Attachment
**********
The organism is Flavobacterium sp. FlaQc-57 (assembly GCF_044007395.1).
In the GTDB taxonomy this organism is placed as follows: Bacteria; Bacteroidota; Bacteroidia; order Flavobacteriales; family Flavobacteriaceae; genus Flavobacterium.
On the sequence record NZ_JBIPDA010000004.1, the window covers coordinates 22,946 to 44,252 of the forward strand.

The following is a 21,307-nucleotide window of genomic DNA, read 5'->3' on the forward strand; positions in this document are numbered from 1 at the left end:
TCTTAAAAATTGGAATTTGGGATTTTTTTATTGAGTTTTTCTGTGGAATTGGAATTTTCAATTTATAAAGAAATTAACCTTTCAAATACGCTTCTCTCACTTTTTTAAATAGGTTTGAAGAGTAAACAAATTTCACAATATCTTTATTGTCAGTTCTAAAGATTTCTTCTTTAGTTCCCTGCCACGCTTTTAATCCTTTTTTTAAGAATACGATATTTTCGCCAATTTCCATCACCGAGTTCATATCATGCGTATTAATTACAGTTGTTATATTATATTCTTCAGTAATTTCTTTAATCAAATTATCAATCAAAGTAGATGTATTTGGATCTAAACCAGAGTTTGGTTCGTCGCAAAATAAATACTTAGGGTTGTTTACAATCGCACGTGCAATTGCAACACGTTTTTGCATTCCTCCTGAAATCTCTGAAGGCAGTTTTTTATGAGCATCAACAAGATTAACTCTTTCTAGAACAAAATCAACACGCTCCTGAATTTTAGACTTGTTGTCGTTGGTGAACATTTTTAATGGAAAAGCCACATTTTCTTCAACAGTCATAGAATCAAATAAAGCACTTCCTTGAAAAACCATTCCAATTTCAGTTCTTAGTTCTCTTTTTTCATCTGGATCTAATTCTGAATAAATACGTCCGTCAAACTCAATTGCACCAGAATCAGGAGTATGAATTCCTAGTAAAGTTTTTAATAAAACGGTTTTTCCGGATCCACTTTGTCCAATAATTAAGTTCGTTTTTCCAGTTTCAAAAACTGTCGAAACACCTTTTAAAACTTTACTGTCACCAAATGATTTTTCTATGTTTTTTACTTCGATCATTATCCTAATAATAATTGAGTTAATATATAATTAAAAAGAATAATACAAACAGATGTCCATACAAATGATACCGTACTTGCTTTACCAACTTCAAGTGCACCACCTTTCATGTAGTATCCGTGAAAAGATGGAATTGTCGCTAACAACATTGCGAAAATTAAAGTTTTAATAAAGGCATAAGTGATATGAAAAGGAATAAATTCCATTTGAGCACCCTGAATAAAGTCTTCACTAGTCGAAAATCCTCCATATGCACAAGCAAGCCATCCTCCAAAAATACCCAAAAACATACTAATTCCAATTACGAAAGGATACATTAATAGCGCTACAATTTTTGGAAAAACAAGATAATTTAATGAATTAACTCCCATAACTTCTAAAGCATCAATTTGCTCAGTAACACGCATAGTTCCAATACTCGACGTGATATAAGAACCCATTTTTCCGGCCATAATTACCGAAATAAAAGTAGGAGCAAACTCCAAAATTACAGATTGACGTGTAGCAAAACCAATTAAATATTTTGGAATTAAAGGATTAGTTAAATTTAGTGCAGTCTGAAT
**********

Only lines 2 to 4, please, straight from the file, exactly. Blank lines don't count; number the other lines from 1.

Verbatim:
In the GTDB taxonomy this organism is placed as follows: Bacteria; Bacteroidota; Bacteroidia; order Flavobacteriales; family Flavobacteriaceae; genus Flavobacterium.
On the sequence record NZ_JBIPDA010000004.1, the window covers coordinates 22,946 to 44,252 of the forward strand.

The following is a 21,307-nucleotide window of genomic DNA, read 5'->3' on the forward strand; positions in this document are numbered from 1 at the left end: